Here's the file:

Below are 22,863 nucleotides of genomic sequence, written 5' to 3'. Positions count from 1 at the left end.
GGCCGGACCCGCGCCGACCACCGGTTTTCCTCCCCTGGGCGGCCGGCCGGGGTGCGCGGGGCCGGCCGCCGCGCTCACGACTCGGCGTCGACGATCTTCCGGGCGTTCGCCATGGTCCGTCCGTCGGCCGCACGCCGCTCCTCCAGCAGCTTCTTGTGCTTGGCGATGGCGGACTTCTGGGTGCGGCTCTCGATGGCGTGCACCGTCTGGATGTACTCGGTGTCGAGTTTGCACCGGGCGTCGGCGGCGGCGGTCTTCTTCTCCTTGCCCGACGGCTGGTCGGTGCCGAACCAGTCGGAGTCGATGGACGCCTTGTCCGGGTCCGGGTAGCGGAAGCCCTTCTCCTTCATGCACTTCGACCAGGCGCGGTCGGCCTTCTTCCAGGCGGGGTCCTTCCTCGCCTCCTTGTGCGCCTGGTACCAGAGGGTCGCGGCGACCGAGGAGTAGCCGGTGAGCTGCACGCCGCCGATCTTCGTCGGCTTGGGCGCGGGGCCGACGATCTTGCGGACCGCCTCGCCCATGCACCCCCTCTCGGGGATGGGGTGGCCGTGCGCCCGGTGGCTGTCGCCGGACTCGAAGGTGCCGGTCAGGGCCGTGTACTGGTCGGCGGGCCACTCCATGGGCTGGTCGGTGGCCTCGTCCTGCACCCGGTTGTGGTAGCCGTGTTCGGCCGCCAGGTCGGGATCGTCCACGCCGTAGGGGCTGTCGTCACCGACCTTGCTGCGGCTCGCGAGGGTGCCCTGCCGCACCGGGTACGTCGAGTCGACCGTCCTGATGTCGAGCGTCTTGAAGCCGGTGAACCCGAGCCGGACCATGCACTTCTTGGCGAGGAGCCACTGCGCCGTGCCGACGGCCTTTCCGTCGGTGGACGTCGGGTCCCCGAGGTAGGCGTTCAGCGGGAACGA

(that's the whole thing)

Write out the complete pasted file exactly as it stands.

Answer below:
Below are 22,863 nucleotides of genomic sequence, written 5' to 3'. Positions count from 1 at the left end.
GGCCGGACCCGCGCCGACCACCGGTTTTCCTCCCCTGGGCGGCCGGCCGGGGTGCGCGGGGCCGGCCGCCGCGCTCACGACTCGGCGTCGACGATCTTCCGGGCGTTCGCCATGGTCCGTCCGTCGGCCGCACGCCGCTCCTCCAGCAGCTTCTTGTGCTTGGCGATGGCGGACTTCTGGGTGCGGCTCTCGATGGCGTGCACCGTCTGGATGTACTCGGTGTCGAGTTTGCACCGGGCGTCGGCGGCGGCGGTCTTCTTCTCCTTGCCCGACGGCTGGTCGGTGCCGAACCAGTCGGAGTCGATGGACGCCTTGTCCGGGTCCGGGTAGCGGAAGCCCTTCTCCTTCATGCACTTCGACCAGGCGCGGTCGGCCTTCTTCCAGGCGGGGTCCTTCCTCGCCTCCTTGTGCGCCTGGTACCAGAGGGTCGCGGCGACCGAGGAGTAGCCGGTGAGCTGCACGCCGCCGATCTTCGTCGGCTTGGGCGCGGGGCCGACGATCTTGCGGACCGCCTCGCCCATGCACCCCCTCTCGGGGATGGGGTGGCCGTGCGCCCGGTGGCTGTCGCCGGACTCGAAGGTGCCGGTCAGGGCCGTGTACTGGTCGGCGGGCCACTCCATGGGCTGGTCGGTGGCCTCGTCCTGCACCCGGTTGTGGTAGCCGTGTTCGGCCGCCAGGTCGGGATCGTCCACGCCGTAGGGGCTGTCGTCACCGACCTTGCTGCGGCTCGCGAGGGTGCCCTGCCGCACCGGGTACGTCGAGTCGACCGTCCTGATGTCGAGCGTCTTGAAGCCGGTGAACCCGAGCCGGACCATGCACTTCTTGGCGAGGAGCCACTGCGCCGTGCCGACGGCCTTTCCGTCGGTGGACGTCGGGTCCCCGAGGTAGGCGTTCAGCGGGAACGA